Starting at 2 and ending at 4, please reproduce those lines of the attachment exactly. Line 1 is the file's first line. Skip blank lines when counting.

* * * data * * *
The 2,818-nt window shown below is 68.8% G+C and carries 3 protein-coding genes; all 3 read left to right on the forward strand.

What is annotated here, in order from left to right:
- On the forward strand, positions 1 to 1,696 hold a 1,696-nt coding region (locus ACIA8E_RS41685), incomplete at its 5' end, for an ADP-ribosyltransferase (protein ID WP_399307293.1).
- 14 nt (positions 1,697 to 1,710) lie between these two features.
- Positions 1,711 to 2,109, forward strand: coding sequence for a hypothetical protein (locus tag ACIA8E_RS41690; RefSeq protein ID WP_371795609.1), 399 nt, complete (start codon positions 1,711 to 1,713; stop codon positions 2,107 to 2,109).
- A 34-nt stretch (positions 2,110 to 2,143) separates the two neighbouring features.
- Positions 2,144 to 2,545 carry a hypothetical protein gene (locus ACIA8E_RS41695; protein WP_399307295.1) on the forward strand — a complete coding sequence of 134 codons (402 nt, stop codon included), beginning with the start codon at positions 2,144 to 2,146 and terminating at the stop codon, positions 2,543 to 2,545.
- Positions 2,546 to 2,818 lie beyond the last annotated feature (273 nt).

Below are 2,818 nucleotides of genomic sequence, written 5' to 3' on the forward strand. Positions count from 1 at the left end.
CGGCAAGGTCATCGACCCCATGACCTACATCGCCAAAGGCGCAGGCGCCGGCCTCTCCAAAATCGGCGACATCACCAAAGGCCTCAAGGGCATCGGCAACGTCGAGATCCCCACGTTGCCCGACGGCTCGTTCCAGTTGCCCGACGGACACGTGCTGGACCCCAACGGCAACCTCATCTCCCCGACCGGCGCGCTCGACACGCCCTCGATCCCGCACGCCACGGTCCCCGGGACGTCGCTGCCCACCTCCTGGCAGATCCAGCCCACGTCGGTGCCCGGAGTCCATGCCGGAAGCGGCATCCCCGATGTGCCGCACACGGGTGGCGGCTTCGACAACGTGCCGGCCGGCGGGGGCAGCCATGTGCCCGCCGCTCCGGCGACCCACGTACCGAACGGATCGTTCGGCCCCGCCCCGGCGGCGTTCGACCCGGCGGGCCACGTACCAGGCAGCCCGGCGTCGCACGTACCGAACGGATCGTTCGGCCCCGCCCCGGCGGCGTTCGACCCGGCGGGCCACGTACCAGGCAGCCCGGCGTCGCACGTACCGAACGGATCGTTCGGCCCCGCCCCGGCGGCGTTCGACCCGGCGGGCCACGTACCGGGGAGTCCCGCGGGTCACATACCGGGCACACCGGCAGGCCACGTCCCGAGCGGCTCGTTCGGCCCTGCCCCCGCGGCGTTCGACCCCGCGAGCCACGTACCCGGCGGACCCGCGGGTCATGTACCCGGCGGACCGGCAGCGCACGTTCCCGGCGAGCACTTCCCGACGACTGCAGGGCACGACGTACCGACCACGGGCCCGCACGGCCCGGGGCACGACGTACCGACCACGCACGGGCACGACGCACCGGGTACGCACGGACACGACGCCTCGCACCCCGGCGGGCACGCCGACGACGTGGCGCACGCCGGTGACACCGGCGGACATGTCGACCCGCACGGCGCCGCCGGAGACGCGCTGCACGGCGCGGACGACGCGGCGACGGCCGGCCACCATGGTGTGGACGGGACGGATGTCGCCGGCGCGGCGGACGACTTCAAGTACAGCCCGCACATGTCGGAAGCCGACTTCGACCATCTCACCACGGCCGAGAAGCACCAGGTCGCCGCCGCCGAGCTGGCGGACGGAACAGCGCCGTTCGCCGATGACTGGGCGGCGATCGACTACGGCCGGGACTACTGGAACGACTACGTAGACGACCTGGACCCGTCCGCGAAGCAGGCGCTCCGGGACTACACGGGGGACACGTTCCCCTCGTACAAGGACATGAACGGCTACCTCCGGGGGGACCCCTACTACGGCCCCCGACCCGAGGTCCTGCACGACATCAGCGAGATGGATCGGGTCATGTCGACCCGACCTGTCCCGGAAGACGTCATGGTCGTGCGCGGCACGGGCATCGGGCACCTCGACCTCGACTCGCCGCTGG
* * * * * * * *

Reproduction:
What is annotated here, in order from left to right:
- On the forward strand, positions 1 to 1,696 hold a 1,696-nt coding region (locus ACIA8E_RS41685), incomplete at its 5' end, for an ADP-ribosyltransferase (protein ID WP_399307293.1).
- 14 nt (positions 1,697 to 1,710) lie between these two features.